Naira to exchange for ₦1450 to a dollar by December – Fitch


International credit rating agency, Fitch Ratings, has projected that the Nigerian currency, the naira, will end the year at 1,450 to the United States of American dollar.

This was disclosed by the Director, Sovereigns, at Fitch Ratings, Gaimin Nonyane, during a post-sovereign rating webinar on Tuesday focused on Nigeria and Egypt.

Earlier in May, Fitch Ratings revised the Outlook on Nigeria’s Long-Term Foreign-Currency Issuer Default Rating to Positive from Stable, and affirmed the IDR at ‘B-’, on the back of reforms in the foreign exchange market, oil industry and monetary policy over the past one year.

Speaking on the fate of the Naira which has struggled since its floating in June 2023, Nonyane said, “The Naira is still finding its feet. It is still in price discovery mode. So we would expect a lot of volatility in the near term. However, as I just mentioned, there is the expectation of multilateral donor funding coming in Q3 this year in addition to improved oil receipts. So that should help to reduce volatility somewhat by Q3 this year.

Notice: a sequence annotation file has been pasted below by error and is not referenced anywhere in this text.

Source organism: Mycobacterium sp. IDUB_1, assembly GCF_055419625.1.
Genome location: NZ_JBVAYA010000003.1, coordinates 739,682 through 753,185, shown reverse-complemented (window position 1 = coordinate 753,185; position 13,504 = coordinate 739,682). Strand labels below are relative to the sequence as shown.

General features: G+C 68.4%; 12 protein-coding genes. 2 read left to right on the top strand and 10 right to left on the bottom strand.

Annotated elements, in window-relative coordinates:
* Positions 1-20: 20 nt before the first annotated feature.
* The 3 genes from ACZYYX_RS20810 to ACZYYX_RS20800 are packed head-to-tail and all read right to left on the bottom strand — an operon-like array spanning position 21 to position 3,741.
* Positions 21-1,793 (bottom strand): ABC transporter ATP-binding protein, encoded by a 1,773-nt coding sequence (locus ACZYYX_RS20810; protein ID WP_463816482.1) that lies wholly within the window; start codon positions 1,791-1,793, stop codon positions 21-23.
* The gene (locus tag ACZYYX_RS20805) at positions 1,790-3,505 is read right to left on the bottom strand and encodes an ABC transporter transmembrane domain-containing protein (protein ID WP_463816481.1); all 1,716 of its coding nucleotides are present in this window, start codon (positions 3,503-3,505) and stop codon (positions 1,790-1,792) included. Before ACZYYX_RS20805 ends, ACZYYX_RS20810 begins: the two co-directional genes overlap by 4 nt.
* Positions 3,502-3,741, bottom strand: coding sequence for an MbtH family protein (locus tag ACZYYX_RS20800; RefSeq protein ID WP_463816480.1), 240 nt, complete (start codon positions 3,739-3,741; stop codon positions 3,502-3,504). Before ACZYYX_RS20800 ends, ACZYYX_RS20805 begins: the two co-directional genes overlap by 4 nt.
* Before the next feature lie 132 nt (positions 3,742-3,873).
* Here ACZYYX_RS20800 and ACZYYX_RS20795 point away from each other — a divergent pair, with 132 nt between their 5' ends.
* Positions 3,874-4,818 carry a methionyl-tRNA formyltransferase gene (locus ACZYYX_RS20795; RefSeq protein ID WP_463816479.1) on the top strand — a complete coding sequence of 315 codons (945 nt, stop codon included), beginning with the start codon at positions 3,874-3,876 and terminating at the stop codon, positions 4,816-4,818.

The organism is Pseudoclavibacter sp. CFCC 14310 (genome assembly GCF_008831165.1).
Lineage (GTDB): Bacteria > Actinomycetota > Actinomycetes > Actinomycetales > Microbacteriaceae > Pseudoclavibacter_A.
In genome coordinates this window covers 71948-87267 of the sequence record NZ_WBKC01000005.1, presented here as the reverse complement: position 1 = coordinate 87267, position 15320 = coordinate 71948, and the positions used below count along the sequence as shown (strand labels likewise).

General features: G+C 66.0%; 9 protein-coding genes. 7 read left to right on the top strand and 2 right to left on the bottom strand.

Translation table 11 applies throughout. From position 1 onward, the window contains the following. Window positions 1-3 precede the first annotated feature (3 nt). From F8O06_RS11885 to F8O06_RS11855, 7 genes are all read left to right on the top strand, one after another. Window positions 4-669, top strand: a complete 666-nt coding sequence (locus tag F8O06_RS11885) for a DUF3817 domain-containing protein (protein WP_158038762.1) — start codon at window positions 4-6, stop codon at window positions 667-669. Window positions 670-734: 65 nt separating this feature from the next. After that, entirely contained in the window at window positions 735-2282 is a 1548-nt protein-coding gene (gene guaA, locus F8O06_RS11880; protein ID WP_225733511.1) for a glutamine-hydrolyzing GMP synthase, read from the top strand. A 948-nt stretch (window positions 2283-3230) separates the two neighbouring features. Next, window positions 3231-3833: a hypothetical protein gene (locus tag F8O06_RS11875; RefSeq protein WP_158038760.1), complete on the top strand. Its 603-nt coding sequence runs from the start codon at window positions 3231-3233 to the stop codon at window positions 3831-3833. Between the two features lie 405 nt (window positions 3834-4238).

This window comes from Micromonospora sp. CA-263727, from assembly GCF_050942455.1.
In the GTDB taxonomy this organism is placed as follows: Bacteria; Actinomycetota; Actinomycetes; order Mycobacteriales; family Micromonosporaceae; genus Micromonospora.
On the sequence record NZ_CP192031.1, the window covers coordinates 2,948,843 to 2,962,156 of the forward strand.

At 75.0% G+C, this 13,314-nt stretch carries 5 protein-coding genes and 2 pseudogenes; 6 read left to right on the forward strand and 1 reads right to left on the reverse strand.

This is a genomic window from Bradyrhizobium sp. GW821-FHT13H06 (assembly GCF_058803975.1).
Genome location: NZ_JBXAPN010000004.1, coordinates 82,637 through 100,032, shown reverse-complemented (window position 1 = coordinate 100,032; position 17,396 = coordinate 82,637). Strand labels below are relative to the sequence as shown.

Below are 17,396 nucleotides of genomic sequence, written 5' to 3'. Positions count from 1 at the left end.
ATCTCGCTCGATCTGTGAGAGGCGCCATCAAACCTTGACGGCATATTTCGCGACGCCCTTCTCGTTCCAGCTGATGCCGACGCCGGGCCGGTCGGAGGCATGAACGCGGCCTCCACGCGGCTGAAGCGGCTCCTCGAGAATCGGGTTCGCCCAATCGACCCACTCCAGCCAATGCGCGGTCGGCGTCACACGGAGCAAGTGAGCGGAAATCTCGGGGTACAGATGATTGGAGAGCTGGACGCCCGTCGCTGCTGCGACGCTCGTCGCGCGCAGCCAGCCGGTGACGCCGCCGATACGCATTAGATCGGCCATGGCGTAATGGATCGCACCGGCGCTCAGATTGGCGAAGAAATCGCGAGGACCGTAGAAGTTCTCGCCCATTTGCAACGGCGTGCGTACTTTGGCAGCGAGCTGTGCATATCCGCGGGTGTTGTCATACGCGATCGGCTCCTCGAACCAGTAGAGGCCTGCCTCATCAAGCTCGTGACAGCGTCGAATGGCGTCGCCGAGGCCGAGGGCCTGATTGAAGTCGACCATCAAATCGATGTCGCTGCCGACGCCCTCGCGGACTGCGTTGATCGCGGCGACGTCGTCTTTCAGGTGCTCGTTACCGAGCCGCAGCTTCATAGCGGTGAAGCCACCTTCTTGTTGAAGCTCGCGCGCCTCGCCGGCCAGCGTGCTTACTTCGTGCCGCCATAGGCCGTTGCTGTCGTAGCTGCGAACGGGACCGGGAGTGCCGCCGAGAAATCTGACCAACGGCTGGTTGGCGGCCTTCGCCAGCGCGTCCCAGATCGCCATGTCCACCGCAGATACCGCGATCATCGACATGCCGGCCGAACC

“We project that will average about 1200/dollar this year and end the year round 1450/dollar. And in terms of next year, we see a gradual depreciation but it also depends largely on the foreign exchange reforms momentum. So, this is our baseline scenario on the basis that the momentum continues at the current pace.”

On the likelihood of Nigeria being upgraded further, Nonyane said “Currently, we see a path to a sustainable recovery in CBN foreign exchange position. And sustained current account surpluses. Currently, the current account surplus is low, below one per cent of the GDP, although they are experiencing some surpluses, it is still not significant in addition to that, if we see a sustained reduction in inflation and greater stability in the foreign exchange markets, and one key factor is the tax revenue. We need to see stronger mobilisation of domestic non-oil revenue. So all of these combined collectively, it’s not one or the other, which could potentially lead to an upgrade.

“Low tax revenue base has contributed to the government’s very high interest-to-revenue ratio which currently stands at 38 per cent and that is quite high. This is about four times more of the B rating median and forms a key rating consideration.”


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